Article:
Our last workshop covered the basics of composting and what is necessary  for an efficient, active composting system.

Before our workshop last Thursday, we built a few examples of composting systems that you can have at home, such as straw compost bins, generic compost piles, and moveable bins.

IMG_20130530_191538      IMG_20130530_191528

The placement of the pile should be taken into consideration, preferably in a level area that will receive at least some shade and has good drainage. In certain cases, such as in backyards or in more urban environments, the “unsightliness” of a traditional compost pile must be taken into consideration, and so some ways to surround and hide the pile should be sought out. In addition, whether in a pile or bin, the size should be between 3’x3’x3′ and 5’x5’x5′, for any larger is unmanageable  and would not aerate properly and any smaller may not heat up high enough for breakdown.

Some recommended tools:

  • Pitch fork for turning pile
  • Gardening hose or watering can
  • Optional: pruners, machete or shredder to cut up larger pieces of organic waste; compost thermometer, covered container for your kitchen that you can carry out

When starting your pile, build on bare ground, not on asphalt or concrete as this would inhibit microbial interaction with the compost. As the pile developed, firm and lightly water each layer as it is added but don’t compact it.

Compost Ingredients: 2 parts green to 1 part brown


  • Aquarium water, algae, and freshwater plants add moisture and nitrogen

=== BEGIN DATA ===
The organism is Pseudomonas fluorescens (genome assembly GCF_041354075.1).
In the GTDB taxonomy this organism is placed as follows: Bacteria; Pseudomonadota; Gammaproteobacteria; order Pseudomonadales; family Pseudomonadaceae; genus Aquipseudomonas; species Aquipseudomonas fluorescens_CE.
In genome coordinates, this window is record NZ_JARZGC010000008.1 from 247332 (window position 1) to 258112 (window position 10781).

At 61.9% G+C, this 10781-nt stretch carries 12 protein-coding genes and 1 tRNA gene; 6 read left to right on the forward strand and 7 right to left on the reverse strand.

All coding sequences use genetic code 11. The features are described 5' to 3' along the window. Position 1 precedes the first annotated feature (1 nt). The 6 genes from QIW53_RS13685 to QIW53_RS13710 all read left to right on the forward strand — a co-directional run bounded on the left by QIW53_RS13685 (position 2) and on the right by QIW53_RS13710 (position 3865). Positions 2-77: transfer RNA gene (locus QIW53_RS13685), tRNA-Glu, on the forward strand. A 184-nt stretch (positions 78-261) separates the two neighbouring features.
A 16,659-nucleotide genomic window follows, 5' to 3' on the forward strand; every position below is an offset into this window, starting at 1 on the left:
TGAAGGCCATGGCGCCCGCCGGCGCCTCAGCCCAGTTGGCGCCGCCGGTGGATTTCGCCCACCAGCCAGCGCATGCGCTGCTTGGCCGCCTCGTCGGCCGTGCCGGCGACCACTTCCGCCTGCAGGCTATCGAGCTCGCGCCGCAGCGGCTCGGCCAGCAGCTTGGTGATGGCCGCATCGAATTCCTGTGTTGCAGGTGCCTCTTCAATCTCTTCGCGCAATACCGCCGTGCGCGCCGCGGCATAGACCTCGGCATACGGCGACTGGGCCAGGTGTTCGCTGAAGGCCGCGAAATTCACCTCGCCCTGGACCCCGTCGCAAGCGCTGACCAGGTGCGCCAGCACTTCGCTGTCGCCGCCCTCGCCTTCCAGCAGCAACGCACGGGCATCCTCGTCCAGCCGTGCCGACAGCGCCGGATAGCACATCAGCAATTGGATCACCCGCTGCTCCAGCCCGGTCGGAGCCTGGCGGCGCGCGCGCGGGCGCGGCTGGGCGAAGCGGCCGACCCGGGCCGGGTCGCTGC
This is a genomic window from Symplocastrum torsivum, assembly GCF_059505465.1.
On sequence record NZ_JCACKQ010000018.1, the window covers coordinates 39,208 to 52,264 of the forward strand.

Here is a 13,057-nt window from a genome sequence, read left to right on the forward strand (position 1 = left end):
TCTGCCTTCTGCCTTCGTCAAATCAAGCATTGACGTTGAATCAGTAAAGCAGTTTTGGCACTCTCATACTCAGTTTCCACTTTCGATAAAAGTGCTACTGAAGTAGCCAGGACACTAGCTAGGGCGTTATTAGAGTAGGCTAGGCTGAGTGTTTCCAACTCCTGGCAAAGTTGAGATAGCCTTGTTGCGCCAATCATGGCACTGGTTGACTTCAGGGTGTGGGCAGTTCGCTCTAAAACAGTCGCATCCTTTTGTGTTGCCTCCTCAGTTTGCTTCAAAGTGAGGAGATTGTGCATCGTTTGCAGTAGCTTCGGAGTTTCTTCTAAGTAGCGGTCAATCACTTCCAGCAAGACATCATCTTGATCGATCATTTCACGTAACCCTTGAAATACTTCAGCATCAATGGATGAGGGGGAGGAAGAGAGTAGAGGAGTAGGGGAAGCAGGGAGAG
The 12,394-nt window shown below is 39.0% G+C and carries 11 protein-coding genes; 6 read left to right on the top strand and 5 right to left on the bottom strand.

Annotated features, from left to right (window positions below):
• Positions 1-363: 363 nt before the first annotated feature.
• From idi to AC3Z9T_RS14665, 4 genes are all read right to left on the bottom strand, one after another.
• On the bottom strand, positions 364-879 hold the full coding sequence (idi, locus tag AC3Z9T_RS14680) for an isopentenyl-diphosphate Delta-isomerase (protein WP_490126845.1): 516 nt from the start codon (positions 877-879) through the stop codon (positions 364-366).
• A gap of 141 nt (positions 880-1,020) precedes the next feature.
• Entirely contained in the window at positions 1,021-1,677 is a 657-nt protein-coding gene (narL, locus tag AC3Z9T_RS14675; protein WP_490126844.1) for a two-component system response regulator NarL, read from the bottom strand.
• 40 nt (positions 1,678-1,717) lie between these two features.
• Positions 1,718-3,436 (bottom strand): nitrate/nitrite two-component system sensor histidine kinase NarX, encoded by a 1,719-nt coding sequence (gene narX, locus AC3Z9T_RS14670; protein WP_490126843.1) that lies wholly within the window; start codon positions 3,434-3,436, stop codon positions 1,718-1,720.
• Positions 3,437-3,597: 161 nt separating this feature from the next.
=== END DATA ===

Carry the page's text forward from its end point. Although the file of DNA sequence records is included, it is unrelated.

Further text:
• Dead houseplants
  • Fresh grass clippings should be mixed with plenty of drier, brown material
  • Green garden debris
  • Vegetative kitchen scraps (carrot peelings and the like) should be buried in the pile so they don’t attract animals
  • Fruit scraps
  • Eggshells
  • Don’t add weeds!


  • Brown garden debris
  • Hedge prunings and twigs help keep a pile fluffy but should be chipped first so they decompose faster
  • Leaves will add nitrogen and are abundant in nutrients. As they decompose, they will also help to retain moisture
  • Straw bulks up a pile, but it should not be confused with hay, which often contains weed and grass seeds and shouldn’t be added to compost

compostpilegraphicGraphic courtesy of University of Missouri Extension Service

General Compost Care:    

  • Temperature should be between 110º-160º F (should reach this within two weeks of building)
  • Turn the pile as you add to it in order to aerate for porper decomposition
  • Turn pile on average every 4-5 weeks
  • Add water if the organic material doesn’t feel damp
  • Finished compost that is well decomposed will be dark and nearly black in color, crumbly, and smell sweet



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